May 21, 2008
After dabbling briefly with a major studio with Dominion: Prequel to the Exorcist (2005), writer/director Paul Schrader returns to the relatively safe confines of the independent film scene with The Walker (2007). This new film continues his fascination with loner protagonists ostracized by their profession as examined in American Gigolo (1980) and Light Sleeper (1992), or by their worldview as in Taxi Driver (1976).
Carter Page III (Harrelson) is a popular socialite who works as a confidant, companion, and card player to the wives of politicians in Washington, D.C. – a professional “walker,” a term coined for Nancy Reagan’s companion when she was First Lady. Carter is the epitome of the Southern gentleman. He plays a weekly card game with three women as they gossip and tell stories complete with salacious details about the denizens of Capitol Hill. Carter is finely groomed and impeccably dressed with only the finest suits, living in a beautifully furnished place.
With the stories Carter tells his dates, he hints at a rich backstory but he is careful not to reveal too much about himself. While waiting for Lynn Lockner (Thomas), one of his dates, to meet up with her lover, she comes back in shock. Her lover is dead and she asks Carter to keep the incident quiet. Of course, he decides to get involved (he knew the victim). Carter used to trade in juicy gossip and now he has become the subject of it. It doesn’t help that he lost considerable money on an investment that the victim advised and this gives the socialite a motive. As a result, he decides to investigate the murder using his own insider contacts and uncover a few dirty secrets that people in positions of power don’t want revealed. His efforts to clear his name become more urgent once the Feds apply pressure thanks to a particular nasty agent (Hope). Pretty soon, events conspire against him and Carter becomes the prime suspect.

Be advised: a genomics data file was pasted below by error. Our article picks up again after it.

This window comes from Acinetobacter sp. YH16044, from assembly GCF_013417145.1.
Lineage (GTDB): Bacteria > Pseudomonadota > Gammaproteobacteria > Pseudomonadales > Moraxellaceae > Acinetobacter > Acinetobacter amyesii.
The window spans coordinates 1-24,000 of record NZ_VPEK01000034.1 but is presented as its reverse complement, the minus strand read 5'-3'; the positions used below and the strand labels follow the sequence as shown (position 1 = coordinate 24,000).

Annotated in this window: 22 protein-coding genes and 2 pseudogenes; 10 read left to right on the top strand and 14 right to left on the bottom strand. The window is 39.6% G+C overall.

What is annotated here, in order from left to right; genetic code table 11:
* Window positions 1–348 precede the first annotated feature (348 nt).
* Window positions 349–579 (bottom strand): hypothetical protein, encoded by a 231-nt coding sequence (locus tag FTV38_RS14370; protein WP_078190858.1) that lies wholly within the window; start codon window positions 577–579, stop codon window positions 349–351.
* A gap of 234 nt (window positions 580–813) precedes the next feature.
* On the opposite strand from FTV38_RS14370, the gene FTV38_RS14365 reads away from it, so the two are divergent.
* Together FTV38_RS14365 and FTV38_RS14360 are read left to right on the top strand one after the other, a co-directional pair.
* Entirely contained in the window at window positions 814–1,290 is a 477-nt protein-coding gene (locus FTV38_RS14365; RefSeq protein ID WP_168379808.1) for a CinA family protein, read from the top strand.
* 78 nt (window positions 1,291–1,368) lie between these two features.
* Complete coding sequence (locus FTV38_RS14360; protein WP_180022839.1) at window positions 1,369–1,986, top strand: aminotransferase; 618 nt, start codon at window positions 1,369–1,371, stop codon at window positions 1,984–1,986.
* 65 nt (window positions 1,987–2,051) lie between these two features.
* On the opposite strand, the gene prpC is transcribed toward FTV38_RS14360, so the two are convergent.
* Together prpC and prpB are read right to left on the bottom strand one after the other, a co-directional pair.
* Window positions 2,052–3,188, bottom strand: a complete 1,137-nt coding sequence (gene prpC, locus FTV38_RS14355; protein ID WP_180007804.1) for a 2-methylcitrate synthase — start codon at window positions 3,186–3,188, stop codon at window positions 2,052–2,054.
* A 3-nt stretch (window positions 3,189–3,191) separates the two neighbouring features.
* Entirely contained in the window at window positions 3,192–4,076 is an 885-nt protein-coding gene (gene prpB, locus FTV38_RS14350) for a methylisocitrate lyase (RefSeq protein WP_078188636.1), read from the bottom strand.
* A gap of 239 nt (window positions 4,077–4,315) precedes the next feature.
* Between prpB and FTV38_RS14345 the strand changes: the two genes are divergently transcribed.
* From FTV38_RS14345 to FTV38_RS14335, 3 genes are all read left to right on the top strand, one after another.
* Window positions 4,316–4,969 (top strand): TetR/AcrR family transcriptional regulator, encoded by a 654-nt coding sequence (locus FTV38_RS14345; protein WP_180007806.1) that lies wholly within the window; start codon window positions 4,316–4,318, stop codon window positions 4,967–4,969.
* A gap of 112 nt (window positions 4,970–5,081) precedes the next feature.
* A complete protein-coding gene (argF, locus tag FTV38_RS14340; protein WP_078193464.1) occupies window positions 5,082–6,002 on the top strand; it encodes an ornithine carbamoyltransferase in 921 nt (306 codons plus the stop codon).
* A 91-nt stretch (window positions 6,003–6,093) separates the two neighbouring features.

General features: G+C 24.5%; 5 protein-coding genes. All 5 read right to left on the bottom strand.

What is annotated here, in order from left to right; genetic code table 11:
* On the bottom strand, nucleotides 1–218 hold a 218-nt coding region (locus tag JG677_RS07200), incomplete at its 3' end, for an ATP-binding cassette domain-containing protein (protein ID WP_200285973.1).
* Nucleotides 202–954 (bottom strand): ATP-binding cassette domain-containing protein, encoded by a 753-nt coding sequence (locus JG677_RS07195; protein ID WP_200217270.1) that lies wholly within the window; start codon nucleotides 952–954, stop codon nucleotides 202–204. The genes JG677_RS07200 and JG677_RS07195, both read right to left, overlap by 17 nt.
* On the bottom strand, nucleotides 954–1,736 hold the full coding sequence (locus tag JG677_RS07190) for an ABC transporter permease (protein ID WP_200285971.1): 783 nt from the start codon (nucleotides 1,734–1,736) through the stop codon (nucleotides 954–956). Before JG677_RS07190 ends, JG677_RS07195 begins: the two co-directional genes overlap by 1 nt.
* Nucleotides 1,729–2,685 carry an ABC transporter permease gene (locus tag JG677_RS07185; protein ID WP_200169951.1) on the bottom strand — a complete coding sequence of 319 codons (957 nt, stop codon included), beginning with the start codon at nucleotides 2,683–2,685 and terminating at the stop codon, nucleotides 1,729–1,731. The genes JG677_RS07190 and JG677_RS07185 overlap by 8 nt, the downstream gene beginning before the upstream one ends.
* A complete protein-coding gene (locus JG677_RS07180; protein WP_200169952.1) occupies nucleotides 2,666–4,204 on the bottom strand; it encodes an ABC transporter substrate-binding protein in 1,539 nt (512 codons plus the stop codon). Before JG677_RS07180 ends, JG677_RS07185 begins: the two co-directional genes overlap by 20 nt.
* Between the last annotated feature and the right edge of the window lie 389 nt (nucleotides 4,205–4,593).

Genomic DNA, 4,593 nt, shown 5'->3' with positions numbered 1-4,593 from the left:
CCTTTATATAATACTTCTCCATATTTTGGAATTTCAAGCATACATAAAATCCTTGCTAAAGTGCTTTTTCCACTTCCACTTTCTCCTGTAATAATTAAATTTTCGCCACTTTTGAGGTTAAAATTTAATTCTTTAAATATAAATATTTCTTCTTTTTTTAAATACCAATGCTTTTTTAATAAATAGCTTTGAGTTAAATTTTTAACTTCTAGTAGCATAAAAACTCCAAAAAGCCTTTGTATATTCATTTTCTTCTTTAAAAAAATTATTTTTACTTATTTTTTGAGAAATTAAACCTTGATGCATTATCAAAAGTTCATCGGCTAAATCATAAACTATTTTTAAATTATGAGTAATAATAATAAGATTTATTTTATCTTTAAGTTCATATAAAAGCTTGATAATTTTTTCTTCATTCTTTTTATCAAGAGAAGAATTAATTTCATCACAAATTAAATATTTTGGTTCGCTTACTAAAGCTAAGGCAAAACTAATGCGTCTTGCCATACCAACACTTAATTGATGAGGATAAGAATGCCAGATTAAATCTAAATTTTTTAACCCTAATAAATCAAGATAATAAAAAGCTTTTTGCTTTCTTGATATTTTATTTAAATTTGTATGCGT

Woody Harrelson disappears into the role affecting a flawless accent and does an excellent job with Schrader’s witty dialogue and distinctive cadence. Every few years between amiable comedies Harrelson gets a juicy dramatic role to sink his teeth into and showcase his acting chops: Natural Born Killers (1994), The People vs. Larry Flynt (1996), and now this film. Schrader’s screenplay, as you would expect, snaps and pops, especially the scenes where Carter and his companions banter and gossip. It doesn’t hurt that he has the likes of Lauren Bacall, Lily Tomlin, Kristin Scott Thomas delivering it. The Walker is a fascinating inside look at a subculture that exists in Washington, D.C. under the auspices of a murder mystery. It shows to what lengths politicians will go in order to protect themselves and their dirty secrets. Schrader has crafted a smart thriller with interesting characters that is driven by a well-plotted story and not a bunch of noisy, hastily edited action sequences.
“The Making of The Walker” is your standard promotional featurette that mixes clips from the film with soundbites from Schrader and his cast. The writer/director mentions briefly how this new film is a continuation, of sorts, of his other films, like American Gigolo, Taxi Driver, and Light Sleeper.
Finally, there is a theatrical trailer.